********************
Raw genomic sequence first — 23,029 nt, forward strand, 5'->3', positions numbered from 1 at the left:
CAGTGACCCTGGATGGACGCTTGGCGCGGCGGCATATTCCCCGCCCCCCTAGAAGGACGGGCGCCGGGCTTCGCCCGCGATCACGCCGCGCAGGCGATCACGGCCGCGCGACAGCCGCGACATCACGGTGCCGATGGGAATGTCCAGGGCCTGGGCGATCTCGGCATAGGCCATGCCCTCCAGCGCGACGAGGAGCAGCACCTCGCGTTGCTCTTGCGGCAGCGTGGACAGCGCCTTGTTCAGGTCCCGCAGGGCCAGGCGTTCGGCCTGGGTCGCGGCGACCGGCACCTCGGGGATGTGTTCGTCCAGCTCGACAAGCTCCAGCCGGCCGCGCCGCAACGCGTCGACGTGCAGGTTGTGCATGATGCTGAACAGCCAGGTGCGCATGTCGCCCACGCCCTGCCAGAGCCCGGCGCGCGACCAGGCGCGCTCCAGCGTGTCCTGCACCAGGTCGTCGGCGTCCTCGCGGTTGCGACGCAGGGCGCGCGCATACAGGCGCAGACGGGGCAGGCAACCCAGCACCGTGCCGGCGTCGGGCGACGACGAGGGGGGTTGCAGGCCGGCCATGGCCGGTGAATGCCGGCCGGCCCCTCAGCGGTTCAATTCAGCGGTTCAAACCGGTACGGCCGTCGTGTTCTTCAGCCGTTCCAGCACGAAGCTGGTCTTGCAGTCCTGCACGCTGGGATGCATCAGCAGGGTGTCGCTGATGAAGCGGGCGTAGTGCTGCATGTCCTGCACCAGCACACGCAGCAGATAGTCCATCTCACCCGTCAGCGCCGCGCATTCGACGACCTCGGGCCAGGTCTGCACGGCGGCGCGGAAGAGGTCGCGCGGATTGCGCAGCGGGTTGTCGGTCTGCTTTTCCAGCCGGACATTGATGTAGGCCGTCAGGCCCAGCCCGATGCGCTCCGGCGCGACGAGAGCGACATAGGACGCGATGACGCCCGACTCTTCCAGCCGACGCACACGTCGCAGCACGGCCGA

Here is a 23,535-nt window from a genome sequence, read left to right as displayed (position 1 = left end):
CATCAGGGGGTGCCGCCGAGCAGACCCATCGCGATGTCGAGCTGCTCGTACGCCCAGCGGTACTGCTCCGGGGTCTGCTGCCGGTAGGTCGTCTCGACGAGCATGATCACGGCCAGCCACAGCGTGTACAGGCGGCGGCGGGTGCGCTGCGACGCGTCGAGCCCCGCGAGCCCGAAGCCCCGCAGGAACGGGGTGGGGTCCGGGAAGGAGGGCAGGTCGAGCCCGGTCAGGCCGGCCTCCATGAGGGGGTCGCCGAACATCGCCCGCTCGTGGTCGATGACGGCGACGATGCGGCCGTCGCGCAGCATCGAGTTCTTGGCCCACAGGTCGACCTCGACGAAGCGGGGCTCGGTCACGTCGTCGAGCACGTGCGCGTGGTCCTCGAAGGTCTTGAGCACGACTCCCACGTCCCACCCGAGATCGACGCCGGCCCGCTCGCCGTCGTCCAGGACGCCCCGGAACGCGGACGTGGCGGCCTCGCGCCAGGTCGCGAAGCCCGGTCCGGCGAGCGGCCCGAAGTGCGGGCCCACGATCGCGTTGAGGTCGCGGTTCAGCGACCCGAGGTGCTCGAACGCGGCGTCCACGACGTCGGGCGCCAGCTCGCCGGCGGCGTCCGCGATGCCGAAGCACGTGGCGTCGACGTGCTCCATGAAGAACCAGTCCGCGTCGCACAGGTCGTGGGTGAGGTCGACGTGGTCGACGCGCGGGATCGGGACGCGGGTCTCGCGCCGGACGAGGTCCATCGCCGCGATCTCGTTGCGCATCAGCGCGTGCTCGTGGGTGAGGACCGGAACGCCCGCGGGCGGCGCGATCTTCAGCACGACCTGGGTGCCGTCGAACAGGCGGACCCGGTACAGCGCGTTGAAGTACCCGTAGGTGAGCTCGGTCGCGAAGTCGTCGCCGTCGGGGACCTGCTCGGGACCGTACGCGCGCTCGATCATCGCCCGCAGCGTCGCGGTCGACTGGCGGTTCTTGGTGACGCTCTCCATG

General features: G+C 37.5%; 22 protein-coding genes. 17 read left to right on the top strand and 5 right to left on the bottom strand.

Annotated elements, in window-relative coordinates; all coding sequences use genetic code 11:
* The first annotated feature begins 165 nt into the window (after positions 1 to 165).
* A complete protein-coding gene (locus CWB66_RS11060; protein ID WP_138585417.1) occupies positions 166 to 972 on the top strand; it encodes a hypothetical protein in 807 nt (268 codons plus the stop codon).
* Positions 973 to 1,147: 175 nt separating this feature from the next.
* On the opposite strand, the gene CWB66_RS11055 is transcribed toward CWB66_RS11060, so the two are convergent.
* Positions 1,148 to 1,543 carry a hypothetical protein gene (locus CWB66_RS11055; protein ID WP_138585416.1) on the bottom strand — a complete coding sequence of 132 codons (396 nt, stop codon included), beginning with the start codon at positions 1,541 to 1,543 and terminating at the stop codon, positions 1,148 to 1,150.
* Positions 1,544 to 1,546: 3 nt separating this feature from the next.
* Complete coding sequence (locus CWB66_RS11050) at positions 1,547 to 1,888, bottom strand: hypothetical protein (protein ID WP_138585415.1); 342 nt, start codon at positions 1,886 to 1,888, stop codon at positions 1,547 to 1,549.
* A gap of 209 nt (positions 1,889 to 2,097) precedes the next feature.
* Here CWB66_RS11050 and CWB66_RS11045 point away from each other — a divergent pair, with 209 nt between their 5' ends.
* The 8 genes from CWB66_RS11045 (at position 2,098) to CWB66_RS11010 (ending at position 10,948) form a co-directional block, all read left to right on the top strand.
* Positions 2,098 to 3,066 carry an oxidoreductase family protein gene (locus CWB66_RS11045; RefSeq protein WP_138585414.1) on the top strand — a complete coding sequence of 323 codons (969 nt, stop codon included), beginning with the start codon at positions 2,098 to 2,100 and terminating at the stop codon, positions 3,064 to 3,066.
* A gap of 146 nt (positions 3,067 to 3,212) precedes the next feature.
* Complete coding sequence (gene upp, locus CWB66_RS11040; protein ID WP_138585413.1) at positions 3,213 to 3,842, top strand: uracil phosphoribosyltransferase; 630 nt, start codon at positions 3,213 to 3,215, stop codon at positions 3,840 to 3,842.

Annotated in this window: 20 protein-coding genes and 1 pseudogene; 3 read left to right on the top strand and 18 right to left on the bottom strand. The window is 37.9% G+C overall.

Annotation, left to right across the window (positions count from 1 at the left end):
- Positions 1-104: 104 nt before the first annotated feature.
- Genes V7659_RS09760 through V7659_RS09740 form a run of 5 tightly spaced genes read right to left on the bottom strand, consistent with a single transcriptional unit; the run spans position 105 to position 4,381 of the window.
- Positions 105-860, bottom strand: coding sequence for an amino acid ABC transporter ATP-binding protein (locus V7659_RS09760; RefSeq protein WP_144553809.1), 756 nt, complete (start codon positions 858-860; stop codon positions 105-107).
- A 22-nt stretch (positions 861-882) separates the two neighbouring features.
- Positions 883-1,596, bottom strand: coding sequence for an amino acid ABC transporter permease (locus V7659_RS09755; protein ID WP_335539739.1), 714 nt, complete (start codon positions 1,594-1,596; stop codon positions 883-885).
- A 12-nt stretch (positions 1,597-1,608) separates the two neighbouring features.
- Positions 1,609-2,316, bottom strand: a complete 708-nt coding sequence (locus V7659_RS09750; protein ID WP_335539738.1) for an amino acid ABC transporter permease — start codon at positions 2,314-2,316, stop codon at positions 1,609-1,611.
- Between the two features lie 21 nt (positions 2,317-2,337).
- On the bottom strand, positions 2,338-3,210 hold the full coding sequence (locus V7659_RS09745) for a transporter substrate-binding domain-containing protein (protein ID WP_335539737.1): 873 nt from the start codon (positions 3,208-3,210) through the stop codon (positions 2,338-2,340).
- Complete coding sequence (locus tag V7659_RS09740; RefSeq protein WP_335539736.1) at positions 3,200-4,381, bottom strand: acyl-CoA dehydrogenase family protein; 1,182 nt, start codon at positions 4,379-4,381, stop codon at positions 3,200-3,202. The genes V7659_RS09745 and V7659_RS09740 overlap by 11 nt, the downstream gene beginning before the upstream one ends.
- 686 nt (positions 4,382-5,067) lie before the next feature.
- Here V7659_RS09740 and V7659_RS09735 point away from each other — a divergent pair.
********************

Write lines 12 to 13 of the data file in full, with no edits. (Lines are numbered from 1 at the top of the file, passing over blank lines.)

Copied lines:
* Positions 1,544 to 1,546: 3 nt separating this feature from the next.
* Complete coding sequence (locus CWB66_RS11050) at positions 1,547 to 1,888, bottom strand: hypothetical protein (protein ID WP_138585415.1); 342 nt, start codon at positions 1,886 to 1,888, stop codon at positions 1,547 to 1,549.